Intend, the builders of Magick Cranks, which are the pedal bike version of the zip tie mod state right up front that a chain guide is required for this. They don't say what kind. I tried a bunch of them, and Terra Cycle's toothed idler, on their heavy duty battery bracket is what worked for me.It needs a really solid bracket because the BBSHD will be trying to push it out of the way. On mt crosschained street bike it was mandatory. The clutch derailer with the stiffest spring I've seen is the Sunrace M9. IDK if it plays well with 10s stuff.

  • Retrorockit
    commented on 's reply
    I wouldn't do the front derailer trick for this mod. Any friction there just makes it worse. The same for the grooved block type.The clutch type derailleur should help. This mod can push slack into the top run of the chain if the derailer spring isn't strong enough to pull it back out. Unfortunately if that slack hits a stationary object like a front derailer cage it gets much worse. I posted photos of what I ended up doing. But a modern derailleur may be all that's needed..

  • 73Eldo
    replied
    I finally did a zip tie on my off road bike. I really did like it. Partly because I did my street bike last year and was starting to get used to it but I did find it really handy for single track technical. I'm a little rusty from not getting out as often so there were a few times I found myself having to do a climb in the wrong gear so it was great while I was coasting around the corner (not able to pedal because of rocks) and able to downshift so as soon as I got past the rocks I could start to climb.

    It was going pretty great till about 2/3 the way through my 3rd lap and I did have a chain drop. Oddly it didn't break the zip tie. Chain fell between the chain ring and BBS case and at least with my setup of a Lekkie 42 and 10 speed chain there is enough room for the chain to just drag over the case. Took some paint off but really didn't drag much. Up till I did this mod I don't ever recall having a drop on this bike except in the snow which was likely a snow and or ice issue.

    On my street bike I have probably 1000 miles on now since I put the zip tie on with no issues or drops at all. On the offroad bike I do really want to keep the feature but I am now concerned about drops. It was getting real hot out and I'm way out of practice so I was just on the green trails and not really pushing that hard. This makes me think if I was to push hard or hit the blues the drops could be a real problem. I think I do have a front derailleur in my junk box for this bike. I don't think it would really hurt anything to try putting that back on. I was also wondering if it would be worth getting a clutch derailleur? What I am running now is a Deore XT that must have been from just before they started with the clutch thing. Quick look a new 10 speed deore with the clutch looks like its around $50 and in stock multiple places so not that bad if it fixes the problem.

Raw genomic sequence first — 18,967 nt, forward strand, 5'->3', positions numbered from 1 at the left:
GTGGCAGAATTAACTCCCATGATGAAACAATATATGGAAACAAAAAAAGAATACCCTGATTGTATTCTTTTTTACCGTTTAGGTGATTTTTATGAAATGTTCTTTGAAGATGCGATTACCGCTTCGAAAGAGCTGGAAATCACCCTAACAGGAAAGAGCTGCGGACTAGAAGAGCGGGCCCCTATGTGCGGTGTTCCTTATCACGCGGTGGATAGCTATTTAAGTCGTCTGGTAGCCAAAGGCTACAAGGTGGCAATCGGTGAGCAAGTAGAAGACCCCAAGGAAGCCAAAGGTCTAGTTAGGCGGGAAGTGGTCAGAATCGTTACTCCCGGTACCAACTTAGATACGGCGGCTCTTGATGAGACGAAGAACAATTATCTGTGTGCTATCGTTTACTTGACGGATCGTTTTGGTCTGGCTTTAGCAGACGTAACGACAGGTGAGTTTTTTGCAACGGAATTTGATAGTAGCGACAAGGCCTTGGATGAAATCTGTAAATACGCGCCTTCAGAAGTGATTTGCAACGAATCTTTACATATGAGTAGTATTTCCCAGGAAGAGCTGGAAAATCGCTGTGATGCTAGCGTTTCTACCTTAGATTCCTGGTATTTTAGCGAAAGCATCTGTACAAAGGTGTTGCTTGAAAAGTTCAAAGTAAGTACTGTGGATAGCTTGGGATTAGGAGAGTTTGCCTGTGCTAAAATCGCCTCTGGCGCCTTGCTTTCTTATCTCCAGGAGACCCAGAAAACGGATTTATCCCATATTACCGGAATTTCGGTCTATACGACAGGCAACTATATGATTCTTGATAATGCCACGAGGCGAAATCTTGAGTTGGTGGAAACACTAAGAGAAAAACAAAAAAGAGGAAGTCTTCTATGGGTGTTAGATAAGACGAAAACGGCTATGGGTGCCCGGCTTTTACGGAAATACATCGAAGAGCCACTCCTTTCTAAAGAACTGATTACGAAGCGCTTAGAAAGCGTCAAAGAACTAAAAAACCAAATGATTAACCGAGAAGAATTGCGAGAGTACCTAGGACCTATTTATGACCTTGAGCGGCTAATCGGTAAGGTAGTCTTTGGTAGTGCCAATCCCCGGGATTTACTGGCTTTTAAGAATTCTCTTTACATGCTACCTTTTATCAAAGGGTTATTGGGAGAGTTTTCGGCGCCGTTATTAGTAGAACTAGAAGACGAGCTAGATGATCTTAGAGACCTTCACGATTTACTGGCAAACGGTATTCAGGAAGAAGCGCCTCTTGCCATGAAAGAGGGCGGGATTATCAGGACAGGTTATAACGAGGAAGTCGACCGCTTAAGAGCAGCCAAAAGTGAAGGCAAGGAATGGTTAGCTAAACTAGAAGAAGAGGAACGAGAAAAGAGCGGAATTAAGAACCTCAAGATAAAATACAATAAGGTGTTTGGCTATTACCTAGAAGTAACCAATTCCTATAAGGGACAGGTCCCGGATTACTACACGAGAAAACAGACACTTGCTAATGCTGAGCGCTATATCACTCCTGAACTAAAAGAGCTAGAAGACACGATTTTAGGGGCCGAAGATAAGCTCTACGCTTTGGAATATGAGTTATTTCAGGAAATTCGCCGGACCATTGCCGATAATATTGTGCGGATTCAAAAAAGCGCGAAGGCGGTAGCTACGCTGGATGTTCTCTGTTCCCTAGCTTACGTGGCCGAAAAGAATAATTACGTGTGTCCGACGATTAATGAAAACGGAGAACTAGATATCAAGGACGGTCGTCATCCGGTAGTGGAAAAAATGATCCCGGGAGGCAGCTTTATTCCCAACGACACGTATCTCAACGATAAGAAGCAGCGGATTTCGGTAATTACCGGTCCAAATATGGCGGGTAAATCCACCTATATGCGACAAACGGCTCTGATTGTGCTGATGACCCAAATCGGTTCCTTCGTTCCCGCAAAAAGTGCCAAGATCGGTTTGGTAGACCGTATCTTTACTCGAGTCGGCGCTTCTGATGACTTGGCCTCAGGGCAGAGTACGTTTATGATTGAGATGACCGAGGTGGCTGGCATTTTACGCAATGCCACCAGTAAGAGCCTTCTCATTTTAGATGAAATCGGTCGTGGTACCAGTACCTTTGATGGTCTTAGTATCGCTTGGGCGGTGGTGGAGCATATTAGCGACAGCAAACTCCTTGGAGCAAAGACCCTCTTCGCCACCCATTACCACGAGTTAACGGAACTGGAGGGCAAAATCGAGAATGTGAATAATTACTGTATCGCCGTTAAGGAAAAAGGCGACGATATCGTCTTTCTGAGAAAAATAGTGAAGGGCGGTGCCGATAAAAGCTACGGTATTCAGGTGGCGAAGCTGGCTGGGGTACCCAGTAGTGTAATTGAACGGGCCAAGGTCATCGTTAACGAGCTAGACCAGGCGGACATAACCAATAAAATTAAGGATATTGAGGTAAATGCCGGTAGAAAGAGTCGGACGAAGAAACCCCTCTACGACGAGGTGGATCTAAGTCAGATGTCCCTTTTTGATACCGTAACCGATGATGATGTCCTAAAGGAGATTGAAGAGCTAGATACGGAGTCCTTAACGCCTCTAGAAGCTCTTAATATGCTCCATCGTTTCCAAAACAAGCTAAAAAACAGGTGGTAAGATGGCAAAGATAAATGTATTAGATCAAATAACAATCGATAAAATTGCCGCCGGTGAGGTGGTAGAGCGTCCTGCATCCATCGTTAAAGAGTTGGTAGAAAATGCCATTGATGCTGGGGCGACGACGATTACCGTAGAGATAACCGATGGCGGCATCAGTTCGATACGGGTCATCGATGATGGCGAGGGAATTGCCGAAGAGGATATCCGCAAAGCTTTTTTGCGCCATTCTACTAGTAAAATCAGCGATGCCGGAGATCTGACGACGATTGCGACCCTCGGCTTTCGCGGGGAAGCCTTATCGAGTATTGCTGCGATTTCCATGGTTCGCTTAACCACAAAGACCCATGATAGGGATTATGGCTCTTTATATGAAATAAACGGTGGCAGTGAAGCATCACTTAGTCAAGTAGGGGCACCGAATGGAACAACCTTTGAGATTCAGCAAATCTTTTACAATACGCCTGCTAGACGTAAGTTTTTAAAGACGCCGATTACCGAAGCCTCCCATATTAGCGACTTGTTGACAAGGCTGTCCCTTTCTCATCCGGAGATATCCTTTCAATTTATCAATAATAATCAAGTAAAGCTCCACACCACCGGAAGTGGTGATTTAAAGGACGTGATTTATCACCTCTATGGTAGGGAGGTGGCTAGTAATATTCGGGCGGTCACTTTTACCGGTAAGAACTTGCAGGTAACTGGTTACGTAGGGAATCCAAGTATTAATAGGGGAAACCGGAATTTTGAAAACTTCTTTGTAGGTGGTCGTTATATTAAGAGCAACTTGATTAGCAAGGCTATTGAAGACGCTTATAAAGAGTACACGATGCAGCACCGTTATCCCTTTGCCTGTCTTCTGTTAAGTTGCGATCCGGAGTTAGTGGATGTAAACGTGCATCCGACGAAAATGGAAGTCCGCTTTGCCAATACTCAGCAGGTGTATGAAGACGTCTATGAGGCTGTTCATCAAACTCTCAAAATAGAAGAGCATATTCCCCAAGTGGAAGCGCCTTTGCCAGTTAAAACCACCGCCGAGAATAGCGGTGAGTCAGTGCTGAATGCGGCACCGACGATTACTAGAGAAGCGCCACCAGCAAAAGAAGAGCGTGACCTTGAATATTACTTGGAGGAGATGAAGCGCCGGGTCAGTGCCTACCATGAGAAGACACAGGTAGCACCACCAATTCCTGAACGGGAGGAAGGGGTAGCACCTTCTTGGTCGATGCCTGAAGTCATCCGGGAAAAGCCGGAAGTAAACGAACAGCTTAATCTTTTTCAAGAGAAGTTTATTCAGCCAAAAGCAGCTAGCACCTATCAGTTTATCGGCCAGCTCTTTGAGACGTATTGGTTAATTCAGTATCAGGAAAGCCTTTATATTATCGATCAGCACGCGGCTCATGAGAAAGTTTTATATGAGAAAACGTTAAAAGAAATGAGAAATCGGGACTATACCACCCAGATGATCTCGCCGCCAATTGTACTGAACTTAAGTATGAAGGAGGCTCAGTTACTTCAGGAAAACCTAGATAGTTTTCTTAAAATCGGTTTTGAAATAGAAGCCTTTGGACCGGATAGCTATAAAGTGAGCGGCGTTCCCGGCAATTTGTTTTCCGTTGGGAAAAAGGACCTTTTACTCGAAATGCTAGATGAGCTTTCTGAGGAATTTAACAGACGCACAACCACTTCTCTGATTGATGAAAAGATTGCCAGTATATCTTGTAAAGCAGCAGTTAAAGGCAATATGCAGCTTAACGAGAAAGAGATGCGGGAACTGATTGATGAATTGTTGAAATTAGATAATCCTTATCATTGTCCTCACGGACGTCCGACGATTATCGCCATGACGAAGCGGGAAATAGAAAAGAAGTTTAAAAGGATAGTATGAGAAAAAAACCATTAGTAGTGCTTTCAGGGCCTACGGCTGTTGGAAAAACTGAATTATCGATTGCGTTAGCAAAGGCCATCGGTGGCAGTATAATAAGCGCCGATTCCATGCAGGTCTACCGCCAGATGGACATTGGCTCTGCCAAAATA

Leave a comment:


  • Retrorockit
    commented on 's reply
    In urban traffic I don't like to have to ask twice for what I need.

  • AZguy
    commented on 's reply
    Haha, if that were the case a grip shift would be better since they can be mounted on either side more readily than trigger!! ;-}

    And a right side trigger is fully compatibility with twist throttle


    I just prefer triggers - had one bike with grip shift (early 90's) and even after a few years of riding it they just didn't gel with me...

  • Retrorockit
    commented on 's reply
    But I run Rapid Rise low normal deralleurs. they would all be upshifts for me.
    Tell the truth now. You actually run trigger shifters because you have a RH twist throttle so you can play make believe motorcycle.

  • AZguy
    commented on 's reply
    FWIW there are plenty of indexed trigger shifters that do multiple gears in one push (mine does four) and not a big deal to push twice (for eight)

  • Retrorockit
    replied
    Here are my recommendations if you want to try this mod.
    1- Have a well lubed front freewheel in your Mid drive. This usually means very light grease or oil on the pawls, not heavy grease.
    2- A gripshift installed. The whole point of this is to be able to shift to any gear any time. The myth that Ebikes can only shift one gear at a time is nonsense. SRAM made gripshifts for both their own "1:1" system, and Shimano's "2:1" Rumor has it that SRAM 11 speed NX (1:1.2) works with Shimano XT (1:1.1) 11 speed stuff.
    3- Good chain management with no friction added to the system. Good chainline with Wide/Narrow chain ring and a modern clutch derailer will probably work. Bit I don't have any of those things and I made it work anyway.
    4- A 2 leg center stand is nice to have. You can spin up the rear wheel with the motor and test shift up and down. This allows you to see how your chain management is working (or not). It also allows you to show off how the bikes shifts. Just be sure the back wheel doesn't touch the ground while twisting the gripshift backwards.
    5- Start with a single small zip tie. It's all that's needed for this to work, and if you get to the point where it no longer breaks then go to the friction drive setup.
    6- An extra link in the chain to allow for some slack to come and go in the top run of chain is helpful, but maybe not needed with the friction drive setup.

    Leave a comment:

Working...
X